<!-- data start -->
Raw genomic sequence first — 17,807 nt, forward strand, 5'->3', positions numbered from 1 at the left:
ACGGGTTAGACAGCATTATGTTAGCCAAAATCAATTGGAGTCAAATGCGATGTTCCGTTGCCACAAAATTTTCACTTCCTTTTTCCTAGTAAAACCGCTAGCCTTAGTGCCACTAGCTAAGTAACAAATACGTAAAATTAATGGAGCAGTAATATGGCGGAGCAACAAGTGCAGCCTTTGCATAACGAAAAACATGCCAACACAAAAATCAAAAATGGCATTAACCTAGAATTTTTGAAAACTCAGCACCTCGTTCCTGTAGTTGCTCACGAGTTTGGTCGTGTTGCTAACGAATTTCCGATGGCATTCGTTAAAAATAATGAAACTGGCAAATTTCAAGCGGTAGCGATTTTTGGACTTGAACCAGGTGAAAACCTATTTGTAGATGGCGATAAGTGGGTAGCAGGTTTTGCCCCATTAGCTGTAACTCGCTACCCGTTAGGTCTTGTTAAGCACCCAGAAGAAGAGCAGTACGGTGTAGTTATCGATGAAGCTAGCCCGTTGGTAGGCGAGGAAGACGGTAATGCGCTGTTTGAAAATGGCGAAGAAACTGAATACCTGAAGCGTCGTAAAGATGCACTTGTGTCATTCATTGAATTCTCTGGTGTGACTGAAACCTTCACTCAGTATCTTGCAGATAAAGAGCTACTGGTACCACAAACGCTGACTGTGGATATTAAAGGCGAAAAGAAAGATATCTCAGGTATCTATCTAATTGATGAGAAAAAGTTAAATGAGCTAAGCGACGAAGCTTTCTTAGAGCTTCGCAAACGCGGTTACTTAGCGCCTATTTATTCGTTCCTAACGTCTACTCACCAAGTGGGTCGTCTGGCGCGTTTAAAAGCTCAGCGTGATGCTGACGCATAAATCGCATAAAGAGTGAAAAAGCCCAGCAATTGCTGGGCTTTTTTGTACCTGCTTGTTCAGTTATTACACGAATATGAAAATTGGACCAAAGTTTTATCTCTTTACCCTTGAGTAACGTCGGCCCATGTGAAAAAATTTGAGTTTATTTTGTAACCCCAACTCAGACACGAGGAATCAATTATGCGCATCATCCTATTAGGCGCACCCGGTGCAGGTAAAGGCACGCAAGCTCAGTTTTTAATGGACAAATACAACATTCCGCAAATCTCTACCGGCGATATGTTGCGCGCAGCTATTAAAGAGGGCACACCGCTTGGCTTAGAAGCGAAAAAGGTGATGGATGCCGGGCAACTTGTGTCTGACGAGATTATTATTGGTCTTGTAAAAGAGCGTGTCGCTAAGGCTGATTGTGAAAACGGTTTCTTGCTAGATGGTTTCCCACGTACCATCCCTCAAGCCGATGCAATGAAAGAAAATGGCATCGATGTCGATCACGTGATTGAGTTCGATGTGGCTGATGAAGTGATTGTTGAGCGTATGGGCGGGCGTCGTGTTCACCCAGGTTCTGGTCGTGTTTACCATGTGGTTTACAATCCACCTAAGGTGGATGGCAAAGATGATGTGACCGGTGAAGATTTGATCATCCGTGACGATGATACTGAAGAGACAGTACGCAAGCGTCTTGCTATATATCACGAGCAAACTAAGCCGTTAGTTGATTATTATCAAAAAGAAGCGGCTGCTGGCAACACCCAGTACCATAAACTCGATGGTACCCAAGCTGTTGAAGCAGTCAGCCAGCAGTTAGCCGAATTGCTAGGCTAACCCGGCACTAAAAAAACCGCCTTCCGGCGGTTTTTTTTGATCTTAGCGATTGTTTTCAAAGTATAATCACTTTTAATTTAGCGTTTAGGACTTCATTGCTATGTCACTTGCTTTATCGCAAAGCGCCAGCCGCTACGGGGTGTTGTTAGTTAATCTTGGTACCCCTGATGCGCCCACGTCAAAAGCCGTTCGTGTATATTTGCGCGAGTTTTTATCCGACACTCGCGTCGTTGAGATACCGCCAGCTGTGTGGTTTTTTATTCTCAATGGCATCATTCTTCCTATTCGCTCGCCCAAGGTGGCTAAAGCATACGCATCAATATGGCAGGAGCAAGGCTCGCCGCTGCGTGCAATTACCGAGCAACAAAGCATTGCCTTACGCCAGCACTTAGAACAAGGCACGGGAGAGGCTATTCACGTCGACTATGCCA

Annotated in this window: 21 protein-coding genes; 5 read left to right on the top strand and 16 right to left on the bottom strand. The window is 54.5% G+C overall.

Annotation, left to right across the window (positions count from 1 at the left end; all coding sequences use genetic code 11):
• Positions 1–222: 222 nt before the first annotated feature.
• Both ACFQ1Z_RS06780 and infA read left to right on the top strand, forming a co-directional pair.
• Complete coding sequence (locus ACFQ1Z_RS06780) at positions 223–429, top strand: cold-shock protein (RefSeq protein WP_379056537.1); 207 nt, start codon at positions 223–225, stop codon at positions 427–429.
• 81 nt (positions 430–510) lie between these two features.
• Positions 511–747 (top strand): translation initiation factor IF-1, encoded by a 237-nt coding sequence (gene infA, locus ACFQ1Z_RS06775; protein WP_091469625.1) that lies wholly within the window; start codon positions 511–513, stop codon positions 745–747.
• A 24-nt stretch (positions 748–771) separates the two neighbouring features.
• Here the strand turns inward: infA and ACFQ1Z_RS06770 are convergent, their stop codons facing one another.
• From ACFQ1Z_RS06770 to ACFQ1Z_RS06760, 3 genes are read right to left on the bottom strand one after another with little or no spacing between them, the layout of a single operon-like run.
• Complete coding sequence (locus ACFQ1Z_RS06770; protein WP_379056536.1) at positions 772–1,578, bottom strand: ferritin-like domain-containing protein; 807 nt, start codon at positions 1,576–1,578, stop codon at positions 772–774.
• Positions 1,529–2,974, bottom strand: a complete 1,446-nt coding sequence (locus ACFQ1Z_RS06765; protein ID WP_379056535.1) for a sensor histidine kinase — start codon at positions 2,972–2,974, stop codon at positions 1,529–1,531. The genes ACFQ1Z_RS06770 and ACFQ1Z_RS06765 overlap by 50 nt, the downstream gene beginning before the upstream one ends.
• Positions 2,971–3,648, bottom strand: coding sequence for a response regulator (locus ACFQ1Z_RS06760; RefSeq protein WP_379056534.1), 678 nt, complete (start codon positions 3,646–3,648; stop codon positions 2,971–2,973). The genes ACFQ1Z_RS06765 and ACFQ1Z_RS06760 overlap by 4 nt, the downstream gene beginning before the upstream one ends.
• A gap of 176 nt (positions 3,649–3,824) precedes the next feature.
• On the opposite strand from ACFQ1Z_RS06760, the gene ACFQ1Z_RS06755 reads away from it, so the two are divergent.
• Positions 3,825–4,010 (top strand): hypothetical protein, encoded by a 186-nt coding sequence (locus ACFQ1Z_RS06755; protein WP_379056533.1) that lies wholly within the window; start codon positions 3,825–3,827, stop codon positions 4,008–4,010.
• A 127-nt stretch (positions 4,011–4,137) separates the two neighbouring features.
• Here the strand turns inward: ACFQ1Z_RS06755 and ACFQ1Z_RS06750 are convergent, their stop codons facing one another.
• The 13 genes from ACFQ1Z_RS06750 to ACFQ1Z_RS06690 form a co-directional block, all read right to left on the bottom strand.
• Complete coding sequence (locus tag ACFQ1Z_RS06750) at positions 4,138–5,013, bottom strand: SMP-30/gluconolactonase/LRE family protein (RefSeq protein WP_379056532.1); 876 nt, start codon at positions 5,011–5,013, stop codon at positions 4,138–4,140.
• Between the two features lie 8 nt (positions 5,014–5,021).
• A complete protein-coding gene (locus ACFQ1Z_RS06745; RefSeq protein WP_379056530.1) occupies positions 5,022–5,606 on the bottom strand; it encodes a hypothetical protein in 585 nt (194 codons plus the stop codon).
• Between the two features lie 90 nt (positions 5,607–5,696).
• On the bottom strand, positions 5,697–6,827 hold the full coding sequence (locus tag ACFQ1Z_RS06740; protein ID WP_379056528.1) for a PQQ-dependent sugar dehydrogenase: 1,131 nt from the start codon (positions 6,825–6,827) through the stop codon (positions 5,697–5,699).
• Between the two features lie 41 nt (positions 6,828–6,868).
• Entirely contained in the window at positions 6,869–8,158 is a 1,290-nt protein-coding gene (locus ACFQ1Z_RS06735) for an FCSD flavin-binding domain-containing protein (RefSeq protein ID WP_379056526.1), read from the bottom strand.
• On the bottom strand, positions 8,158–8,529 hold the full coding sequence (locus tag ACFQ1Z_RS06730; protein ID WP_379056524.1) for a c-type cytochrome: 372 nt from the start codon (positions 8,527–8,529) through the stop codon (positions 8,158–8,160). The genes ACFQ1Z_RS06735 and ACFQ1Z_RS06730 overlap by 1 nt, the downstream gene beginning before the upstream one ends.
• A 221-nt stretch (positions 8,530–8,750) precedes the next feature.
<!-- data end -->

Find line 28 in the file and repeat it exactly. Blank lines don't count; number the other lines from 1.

• Entirely contained in the window at positions 6,869–8,158 is a 1,290-nt protein-coding gene (locus ACFQ1Z_RS06735) for an FCSD flavin-binding domain-containing protein (RefSeq protein ID WP_379056526.1), read from the bottom strand.